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Eric Houssels
Eric Houssels
Articles (5983)  | Author's Website |

Know Your Intrinsic Values

April 29, 2009

We have lived in an era of unprecedented volatility, and there really is no telling if this volatility will continue, lessen, or, dare I say, increase. Looking backwards, what I can say (or confess) is that I was not as prepared mentally for the volatility that transpired starting in the latter half of 2008 as I should have been. The rest of this piece details the basic lesson, as revealed in the title, that I have taken from this era.

Traders love volatility, as it increases the margins of their game (assuming they are right more often than they are wrong, in weighted magnitude terms). I personally think that volatility spooks a great many buy-and-holders into making poor decisions (i.e. selling low), for it painfully disrupts their major aim of slow and steady progress. Institutionals just cannot handle losing, and, if the volatility comes in a bear market (i.e. is downwardly biased), they will seek refuges of safety. But what about we fundamental investors? What should our attitude towards volatility be?

As stated at the outset, I was ill-prepared mentally for the 2008-09 volatility. I screwed up in not harvesting its benefits to the extent that I reasonably could have and should have; my thoughts, therefore, originate from the “wish I had done it differently” perspective. Disclaimer communicated, I contend that we fundamental investors, with regards to volatility of asset prices, need focus on and stick to the discipline of the fundamentals. The two basic fundamentals of most fundamentalists, especially those in the Buffett camp are:

Buy the right businessessBuy them at the right prices
Volatility does not affect the first fundamental, at all. We know what the right businesses are: they are the ones in your circle of competence, that are reasonably predictable to you, run by people who are looking out for the shareholder owners. We all vary in what is actually in our circle of competence or how much downside risk, induced by either financial leverage or business-specific risk, we are comfortable with; but the commonality remains that we understand what we are getting into and accept it. How does volatility affect the second fundamental? This is simple…it is its friend! Volatility increases the likelihood that a “right” price will come along.

If you believe in your estimate of what a business is worth (and, for the record, you will be wrong your fair share), you can and should pull the trigger when an adequate margin of safety cushions your reasonably accurate estimation. And this must be the focus of your efforts. Estimate the values of your circle, update your estimates routinely, and always be learning more about or strengthening your circle by delving into a deeper understanding of your companies, by expanding it with new names, and by culling it when appropriate.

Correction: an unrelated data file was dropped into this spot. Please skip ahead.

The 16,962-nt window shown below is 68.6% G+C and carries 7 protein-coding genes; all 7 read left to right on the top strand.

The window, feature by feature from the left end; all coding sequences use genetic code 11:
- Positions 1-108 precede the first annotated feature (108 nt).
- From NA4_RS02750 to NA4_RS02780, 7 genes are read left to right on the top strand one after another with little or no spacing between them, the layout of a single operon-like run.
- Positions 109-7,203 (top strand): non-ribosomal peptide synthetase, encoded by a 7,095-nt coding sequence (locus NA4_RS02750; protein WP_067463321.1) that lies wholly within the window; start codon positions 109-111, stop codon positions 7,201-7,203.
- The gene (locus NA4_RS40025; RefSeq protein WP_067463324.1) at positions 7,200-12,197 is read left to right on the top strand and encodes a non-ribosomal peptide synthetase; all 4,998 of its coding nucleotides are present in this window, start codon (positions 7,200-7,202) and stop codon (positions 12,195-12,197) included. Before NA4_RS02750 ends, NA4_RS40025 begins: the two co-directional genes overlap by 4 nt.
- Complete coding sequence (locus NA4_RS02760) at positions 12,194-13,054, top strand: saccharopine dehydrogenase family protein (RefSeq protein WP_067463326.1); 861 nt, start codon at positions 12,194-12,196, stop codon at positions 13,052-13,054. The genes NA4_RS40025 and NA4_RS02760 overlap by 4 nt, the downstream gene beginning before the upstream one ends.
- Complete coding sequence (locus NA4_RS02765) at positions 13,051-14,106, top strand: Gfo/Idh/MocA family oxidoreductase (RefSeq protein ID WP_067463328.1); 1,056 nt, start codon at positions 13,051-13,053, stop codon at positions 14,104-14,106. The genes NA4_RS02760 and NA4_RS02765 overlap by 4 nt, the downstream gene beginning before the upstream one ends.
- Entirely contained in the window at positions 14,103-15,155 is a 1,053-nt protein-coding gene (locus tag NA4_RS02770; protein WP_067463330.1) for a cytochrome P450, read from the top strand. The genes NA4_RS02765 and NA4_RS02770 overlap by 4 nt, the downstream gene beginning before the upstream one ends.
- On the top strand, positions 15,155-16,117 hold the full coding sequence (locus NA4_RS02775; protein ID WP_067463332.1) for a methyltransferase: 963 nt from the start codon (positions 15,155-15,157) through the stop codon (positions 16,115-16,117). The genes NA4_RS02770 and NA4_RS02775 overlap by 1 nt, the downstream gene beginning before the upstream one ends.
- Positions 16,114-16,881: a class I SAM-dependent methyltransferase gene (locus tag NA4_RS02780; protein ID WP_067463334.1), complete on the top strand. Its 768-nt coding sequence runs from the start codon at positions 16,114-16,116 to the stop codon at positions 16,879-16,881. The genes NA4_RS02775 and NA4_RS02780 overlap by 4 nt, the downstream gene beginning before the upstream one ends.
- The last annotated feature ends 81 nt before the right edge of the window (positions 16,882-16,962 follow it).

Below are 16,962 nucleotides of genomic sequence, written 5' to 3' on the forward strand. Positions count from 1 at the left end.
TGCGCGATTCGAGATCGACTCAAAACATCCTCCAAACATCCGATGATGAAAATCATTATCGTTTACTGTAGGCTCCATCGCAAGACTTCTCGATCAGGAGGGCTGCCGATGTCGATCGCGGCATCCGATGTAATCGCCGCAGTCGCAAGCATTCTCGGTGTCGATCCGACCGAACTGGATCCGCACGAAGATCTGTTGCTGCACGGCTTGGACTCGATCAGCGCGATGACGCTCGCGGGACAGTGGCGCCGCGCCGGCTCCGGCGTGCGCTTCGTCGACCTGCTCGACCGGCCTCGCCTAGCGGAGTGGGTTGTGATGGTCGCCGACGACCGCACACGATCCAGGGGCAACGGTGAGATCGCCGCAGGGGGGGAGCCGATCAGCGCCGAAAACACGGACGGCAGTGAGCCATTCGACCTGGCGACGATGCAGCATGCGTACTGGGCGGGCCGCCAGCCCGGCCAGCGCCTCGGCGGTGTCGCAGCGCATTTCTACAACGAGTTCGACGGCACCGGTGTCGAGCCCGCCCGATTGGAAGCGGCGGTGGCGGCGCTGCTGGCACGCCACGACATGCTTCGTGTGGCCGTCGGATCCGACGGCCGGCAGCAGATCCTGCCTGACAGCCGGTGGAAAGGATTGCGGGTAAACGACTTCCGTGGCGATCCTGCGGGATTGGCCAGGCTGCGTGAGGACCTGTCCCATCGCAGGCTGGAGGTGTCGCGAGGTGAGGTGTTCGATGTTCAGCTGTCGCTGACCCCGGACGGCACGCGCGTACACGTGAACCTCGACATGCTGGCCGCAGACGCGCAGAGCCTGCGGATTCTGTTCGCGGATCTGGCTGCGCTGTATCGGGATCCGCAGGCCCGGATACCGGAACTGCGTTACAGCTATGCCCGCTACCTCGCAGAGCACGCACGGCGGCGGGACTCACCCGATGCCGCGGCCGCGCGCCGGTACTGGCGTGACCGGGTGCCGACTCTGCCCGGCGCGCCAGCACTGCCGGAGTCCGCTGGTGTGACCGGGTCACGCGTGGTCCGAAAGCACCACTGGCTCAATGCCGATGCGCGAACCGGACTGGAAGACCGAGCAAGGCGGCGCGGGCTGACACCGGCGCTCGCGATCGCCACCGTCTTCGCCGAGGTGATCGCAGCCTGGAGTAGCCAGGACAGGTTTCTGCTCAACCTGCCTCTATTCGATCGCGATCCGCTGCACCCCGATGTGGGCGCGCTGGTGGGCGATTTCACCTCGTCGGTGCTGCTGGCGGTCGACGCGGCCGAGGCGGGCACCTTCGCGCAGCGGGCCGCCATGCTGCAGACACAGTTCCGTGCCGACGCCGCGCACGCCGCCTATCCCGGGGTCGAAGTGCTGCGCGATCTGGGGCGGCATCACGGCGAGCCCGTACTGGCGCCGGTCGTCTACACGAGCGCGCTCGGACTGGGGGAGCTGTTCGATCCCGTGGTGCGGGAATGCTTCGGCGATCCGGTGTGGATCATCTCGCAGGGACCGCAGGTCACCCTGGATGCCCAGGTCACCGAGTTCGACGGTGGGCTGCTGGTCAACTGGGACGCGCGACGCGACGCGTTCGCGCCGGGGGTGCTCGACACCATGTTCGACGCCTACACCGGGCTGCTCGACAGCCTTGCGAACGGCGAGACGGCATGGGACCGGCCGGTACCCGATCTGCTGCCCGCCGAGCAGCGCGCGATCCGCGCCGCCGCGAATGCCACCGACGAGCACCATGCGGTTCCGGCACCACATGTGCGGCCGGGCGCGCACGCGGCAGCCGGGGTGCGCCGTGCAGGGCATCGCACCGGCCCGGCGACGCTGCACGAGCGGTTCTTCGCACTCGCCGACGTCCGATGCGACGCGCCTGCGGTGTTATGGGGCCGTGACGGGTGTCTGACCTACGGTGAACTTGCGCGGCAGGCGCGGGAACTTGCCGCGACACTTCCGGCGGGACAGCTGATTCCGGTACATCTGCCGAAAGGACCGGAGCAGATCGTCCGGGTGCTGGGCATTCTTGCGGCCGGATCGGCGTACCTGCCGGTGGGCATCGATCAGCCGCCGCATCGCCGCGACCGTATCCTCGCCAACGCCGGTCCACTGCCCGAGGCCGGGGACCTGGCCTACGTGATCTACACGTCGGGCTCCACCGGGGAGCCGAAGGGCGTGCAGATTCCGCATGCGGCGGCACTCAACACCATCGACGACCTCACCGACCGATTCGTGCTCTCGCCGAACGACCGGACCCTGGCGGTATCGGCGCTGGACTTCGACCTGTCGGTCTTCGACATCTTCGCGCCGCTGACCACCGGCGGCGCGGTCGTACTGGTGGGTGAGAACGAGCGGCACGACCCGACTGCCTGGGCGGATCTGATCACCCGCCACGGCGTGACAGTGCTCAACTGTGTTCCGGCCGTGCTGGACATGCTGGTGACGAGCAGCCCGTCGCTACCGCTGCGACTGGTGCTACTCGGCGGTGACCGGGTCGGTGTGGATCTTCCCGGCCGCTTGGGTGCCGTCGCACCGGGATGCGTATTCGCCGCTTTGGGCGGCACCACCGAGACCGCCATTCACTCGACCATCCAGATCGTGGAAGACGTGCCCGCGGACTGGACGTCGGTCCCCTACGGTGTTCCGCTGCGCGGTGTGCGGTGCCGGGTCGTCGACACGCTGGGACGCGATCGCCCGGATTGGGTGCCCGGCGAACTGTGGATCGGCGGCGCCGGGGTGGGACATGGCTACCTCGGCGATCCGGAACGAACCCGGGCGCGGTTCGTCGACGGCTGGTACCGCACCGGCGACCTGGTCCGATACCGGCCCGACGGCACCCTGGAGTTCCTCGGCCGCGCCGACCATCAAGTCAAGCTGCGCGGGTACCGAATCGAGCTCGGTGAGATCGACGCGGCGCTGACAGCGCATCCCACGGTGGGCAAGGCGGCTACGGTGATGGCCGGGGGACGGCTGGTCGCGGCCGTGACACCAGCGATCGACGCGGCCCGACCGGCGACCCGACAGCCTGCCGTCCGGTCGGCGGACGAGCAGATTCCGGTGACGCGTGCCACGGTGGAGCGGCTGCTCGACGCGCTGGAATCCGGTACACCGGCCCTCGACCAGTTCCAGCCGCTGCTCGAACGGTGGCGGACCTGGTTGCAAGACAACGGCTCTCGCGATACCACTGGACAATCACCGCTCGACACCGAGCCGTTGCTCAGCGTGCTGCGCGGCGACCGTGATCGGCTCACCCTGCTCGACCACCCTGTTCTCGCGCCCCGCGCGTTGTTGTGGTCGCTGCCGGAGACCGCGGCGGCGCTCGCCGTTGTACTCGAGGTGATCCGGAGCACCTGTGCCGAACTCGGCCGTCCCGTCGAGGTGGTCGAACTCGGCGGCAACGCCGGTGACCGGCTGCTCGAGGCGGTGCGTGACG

I erred by falling in love with Buffett’s “buy and holdness.” First off, to “hold forever” is a different game – it works only for those superior ROIC companies which are so, so rare and, even then, you have to be on the lookout for their superior ROIC to normalize over long periods of time (either through competition or the IC base just getting too big). Second, there are times even still when the “hold forever” should be sold – the KO’s and GE’s of 1998-99, for example, during the large cap, household name bubble.

There have been several occasions during the bear market when, due to rampant short covering, many of my good (not superior ROIC) businesses reached their reasonable approximations of full value, and I stared at the screen, allowing “hold forever” to be my prison.

In the end, high volatility is a net positive for us fundamentalists, as it presents us with bargains for purchase as well as opportunities to realize our reasonable approximations of full value. When we stick to what we know how to do - price cash flows and/or assets, we will make out just fine in the high volatility world. We will win when we know our intrinsic values.

Eric Houssels

Houssels Capital Management, LLC

About the author:

Eric Houssels
Eric Houssels is the co-founder and managing member of Houssels Capital Management, LLC, a money management firm based in Las Vegas, NV. The firm focuses on investments in the stocks of publicly-traded companies of all capitalizations that possess, preferably, significant earnings power or, alternatively, assets that can be (re)deployed to achieve significant earnings power and are trading at reasonable valuations. Houssels Capital Management was founded in 2000.

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